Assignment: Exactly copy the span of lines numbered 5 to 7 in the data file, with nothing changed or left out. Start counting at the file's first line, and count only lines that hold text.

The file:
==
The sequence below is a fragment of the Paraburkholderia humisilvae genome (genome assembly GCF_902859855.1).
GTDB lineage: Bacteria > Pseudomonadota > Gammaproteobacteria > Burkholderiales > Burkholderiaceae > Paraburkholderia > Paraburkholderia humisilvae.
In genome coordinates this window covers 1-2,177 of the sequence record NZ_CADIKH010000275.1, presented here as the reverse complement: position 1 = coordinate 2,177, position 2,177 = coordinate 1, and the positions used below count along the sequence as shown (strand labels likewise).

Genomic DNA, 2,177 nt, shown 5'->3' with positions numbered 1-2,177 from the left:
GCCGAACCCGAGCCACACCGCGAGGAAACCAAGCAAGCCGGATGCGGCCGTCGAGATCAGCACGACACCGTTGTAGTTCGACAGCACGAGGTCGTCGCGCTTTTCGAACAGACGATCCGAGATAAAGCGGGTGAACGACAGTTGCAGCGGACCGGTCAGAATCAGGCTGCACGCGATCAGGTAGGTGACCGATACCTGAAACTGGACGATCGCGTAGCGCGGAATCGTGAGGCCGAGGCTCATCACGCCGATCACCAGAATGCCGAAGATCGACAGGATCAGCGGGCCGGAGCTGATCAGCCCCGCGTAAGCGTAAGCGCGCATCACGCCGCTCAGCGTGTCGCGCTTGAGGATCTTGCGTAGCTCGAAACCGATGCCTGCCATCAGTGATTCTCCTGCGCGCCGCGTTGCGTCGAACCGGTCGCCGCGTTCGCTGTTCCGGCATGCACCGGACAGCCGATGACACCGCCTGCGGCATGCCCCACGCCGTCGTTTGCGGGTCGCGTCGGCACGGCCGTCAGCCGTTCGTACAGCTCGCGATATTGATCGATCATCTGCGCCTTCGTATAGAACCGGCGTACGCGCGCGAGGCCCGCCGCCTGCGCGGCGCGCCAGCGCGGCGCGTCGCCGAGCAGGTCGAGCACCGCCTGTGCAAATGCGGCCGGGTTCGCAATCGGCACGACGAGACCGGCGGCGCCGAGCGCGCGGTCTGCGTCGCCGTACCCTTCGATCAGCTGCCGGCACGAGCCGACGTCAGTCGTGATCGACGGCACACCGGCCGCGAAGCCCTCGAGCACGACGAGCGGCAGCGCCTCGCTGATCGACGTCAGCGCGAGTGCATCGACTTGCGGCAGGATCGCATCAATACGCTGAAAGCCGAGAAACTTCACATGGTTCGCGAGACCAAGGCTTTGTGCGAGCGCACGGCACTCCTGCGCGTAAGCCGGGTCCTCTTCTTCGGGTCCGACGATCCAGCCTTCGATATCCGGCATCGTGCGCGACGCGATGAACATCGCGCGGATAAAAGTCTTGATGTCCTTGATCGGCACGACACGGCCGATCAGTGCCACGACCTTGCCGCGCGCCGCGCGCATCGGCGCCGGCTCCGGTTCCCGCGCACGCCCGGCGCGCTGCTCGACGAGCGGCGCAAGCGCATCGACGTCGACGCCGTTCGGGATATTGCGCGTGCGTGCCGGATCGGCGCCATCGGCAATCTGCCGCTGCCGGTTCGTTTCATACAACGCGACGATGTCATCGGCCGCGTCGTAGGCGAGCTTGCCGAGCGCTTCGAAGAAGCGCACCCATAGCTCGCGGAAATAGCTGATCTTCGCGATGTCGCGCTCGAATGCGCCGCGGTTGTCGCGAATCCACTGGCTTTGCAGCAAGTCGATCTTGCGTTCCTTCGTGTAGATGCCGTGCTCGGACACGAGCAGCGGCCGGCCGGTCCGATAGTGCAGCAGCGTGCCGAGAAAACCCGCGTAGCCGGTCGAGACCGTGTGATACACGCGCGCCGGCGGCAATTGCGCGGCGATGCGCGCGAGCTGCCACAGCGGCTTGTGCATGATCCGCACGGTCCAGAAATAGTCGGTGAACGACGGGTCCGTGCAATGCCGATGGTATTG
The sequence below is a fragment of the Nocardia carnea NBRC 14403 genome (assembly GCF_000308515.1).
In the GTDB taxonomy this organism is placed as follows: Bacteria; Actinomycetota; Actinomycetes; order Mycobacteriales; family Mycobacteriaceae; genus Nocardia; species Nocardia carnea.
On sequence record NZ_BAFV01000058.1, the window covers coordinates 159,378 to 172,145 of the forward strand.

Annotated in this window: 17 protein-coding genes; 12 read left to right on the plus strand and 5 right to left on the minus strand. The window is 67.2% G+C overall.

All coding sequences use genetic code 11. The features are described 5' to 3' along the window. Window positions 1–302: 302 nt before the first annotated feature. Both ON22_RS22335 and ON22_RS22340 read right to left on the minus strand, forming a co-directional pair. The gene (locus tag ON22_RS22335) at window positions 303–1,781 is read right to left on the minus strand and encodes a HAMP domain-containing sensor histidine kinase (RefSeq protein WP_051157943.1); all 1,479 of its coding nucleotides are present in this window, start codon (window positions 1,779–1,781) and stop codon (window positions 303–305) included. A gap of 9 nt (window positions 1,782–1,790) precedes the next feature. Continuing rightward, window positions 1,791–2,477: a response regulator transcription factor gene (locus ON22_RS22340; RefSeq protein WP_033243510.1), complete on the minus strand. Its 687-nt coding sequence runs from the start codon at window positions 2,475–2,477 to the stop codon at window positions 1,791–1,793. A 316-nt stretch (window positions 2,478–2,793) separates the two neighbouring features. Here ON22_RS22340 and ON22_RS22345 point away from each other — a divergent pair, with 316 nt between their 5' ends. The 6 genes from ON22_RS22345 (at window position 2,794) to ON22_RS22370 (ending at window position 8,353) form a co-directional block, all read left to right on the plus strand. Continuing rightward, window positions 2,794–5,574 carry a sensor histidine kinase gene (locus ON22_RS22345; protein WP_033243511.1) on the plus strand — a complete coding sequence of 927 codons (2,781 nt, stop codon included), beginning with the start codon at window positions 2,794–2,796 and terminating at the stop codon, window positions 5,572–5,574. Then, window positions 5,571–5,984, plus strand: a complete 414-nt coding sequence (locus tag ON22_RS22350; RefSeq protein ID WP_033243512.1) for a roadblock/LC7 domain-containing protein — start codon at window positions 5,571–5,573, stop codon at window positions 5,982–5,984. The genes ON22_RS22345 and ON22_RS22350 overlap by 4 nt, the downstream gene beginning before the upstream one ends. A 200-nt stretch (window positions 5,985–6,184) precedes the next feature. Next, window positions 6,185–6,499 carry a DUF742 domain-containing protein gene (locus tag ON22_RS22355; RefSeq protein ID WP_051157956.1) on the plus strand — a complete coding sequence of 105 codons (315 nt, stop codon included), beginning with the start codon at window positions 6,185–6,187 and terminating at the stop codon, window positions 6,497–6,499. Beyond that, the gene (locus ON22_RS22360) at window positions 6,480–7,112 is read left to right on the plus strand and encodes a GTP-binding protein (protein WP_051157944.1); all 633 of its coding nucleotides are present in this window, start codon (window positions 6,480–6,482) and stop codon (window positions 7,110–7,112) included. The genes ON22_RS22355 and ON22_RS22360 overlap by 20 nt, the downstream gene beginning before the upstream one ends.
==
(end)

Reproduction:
GCCGAACCCGAGCCACACCGCGAGGAAACCAAGCAAGCCGGATGCGGCCGTCGAGATCAGCACGACACCGTTGTAGTTCGACAGCACGAGGTCGTCGCGCTTTTCGAACAGACGATCCGAGATAAAGCGGGTGAACGACAGTTGCAGCGGACCGGTCAGAATCAGGCTGCACGCGATCAGGTAGGTGACCGATACCTGAAACTGGACGATCGCGTAGCGCGGAATCGTGAGGCCGAGGCTCATCACGCCGATCACCAGAATGCCGAAGATCGACAGGATCAGCGGGCCGGAGCTGATCAGCCCCGCGTAAGCGTAAGCGCGCATCACGCCGCTCAGCGTGTCGCGCTTGAGGATCTTGCGTAGCTCGAAACCGATGCCTGCCATCAGTGATTCTCCTGCGCGCCGCGTTGCGTCGAACCGGTCGCCGCGTTCGCTGTTCCGGCATGCACCGGACAGCCGATGACACCGCCTGCGGCATGCCCCACGCCGTCGTTTGCGGGTCGCGTCGGCACGGCCGTCAGCCGTTCGTACAGCTCGCGATATTGATCGATCATCTGCGCCTTCGTATAGAACCGGCGTACGCGCGCGAGGCCCGCCGCCTGCGCGGCGCGCCAGCGCGGCGCGTCGCCGAGCAGGTCGAGCACCGCCTGTGCAAATGCGGCCGGGTTCGCAATCGGCACGACGAGACCGGCGGCGCCGAGCGCGCGGTCTGCGTCGCCGTACCCTTCGATCAGCTGCCGGCACGAGCCGACGTCAGTCGTGATCGACGGCACACCGGCCGCGAAGCCCTCGAGCACGACGAGCGGCAGCGCCTCGCTGATCGACGTCAGCGCGAGTGCATCGACTTGCGGCAGGATCGCATCAATACGCTGAAAGCCGAGAAACTTCACATGGTTCGCGAGACCAAGGCTTTGTGCGAGCGCACGGCACTCCTGCGCGTAAGCCGGGTCCTCTTCTTCGGGTCCGACGATCCAGCCTTCGATATCCGGCATCGTGCGCGACGCGATGAACATCGCGCGGATAAAAGTCTTGATGTCCTTGATCGGCACGACACGGCCGATCAGTGCCACGACCTTGCCGCGCGCCGCGCGCATCGGCGCCGGCTCCGGTTCCCGCGCACGCCCGGCGCGCTGCTCGACGAGCGGCGCAAGCGCATCGACGTCGACGCCGTTCGGGATATTGCGCGTGCGTGCCGGATCGGCGCCATCGGCAATCTGCCGCTGCCGGTTCGTTTCATACAACGCGACGATGTCATCGGCCGCGTCGTAGGCGAGCTTGCCGAGCGCTTCGAAGAAGCGCACCCATAGCTCGCGGAAATAGCTGATCTTCGCGATGTCGCGCTCGAATGCGCCGCGGTTGTCGCGAATCCACTGGCTTTGCAGCAAGTCGATCTTGCGTTCCTTCGTGTAGATGCCGTGCTCGGACACGAGCAGCGGCCGGCCGGTCCGATAGTGCAGCAGCGTGCCGAGAAAACCCGCGTAGCCGGTCGAGACCGTGTGATACACGCGCGCCGGCGGCAATTGCGCGGCGATGCGCGCGAGCTGCCACAGCGGCTTGTGCATGATCCGCACGGTCCAGAAATAGTCGGTGAACGACGGGTCCGTGCAATGCCGATGGTATTG
The sequence below is a fragment of the Nocardia carnea NBRC 14403 genome (assembly GCF_000308515.1).
In the GTDB taxonomy this organism is placed as follows: Bacteria; Actinomycetota; Actinomycetes; order Mycobacteriales; family Mycobacteriaceae; genus Nocardia; species Nocardia carnea.